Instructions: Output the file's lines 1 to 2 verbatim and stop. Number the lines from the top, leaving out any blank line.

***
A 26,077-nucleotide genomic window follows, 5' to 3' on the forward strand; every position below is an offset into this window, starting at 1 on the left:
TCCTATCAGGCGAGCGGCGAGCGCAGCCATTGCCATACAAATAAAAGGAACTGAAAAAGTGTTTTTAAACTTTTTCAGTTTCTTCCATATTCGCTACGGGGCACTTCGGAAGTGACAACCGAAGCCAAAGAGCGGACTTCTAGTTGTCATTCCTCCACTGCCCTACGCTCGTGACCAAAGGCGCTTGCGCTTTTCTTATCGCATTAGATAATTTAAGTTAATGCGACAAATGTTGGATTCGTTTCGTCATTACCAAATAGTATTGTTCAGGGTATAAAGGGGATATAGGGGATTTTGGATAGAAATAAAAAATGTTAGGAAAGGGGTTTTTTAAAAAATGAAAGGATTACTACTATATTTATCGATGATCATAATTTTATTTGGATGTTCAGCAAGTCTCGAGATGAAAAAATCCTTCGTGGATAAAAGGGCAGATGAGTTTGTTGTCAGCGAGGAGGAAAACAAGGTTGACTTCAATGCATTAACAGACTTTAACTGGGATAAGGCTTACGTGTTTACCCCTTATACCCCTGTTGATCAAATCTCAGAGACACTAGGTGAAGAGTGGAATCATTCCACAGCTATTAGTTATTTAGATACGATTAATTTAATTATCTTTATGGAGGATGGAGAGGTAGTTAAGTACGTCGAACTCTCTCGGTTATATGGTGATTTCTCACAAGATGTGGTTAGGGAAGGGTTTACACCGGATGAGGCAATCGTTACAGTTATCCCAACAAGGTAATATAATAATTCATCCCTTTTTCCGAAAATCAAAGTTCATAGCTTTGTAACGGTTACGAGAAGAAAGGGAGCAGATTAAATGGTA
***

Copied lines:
A 26,077-nucleotide genomic window follows, 5' to 3' on the forward strand; every position below is an offset into this window, starting at 1 on the left:
TCCTATCAGGCGAGCGGCGAGCGCAGCCATTGCCATACAAATAAAAGGAACTGAAAAAGTGTTTTTAAACTTTTTCAGTTTCTTCCATATTCGCTACGGGGCACTTCGGAAGTGACAACCGAAGCCAAAGAGCGGACTTCTAGTTGTCATTCCTCCACTGCCCTACGCTCGTGACCAAAGGCGCTTGCGCTTTTCTTATCGCATTAGATAATTTAAGTTAATGCGACAAATGTTGGATTCGTTTCGTCATTACCAAATAGTATTGTTCAGGGTATAAAGGGGATATAGGGGATTTTGGATAGAAATAAAAAATGTTAGGAAAGGGGTTTTTTAAAAAATGAAAGGATTACTACTATATTTATCGATGATCATAATTTTATTTGGATGTTCAGCAAGTCTCGAGATGAAAAAATCCTTCGTGGATAAAAGGGCAGATGAGTTTGTTGTCAGCGAGGAGGAAAACAAGGTTGACTTCAATGCATTAACAGACTTTAACTGGGATAAGGCTTACGTGTTTACCCCTTATACCCCTGTTGATCAAATCTCAGAGACACTAGGTGAAGAGTGGAATCATTCCACAGCTATTAGTTATTTAGATACGATTAATTTAATTATCTTTATGGAGGATGGAGAGGTAGTTAAGTACGTCGAACTCTCTCGGTTATATGGTGATTTCTCACAAGATGTGGTTAGGGAAGGGTTTACACCGGATGAGGCAATCGTTACAGTTATCCCAACAAGGTAATATAATAATTCATCCCTTTTTCCGAAAATCAAAGTTCATAGCTTTGTAACGGTTACGAGAAGAAAGGGAGCAGATTAAATGGTA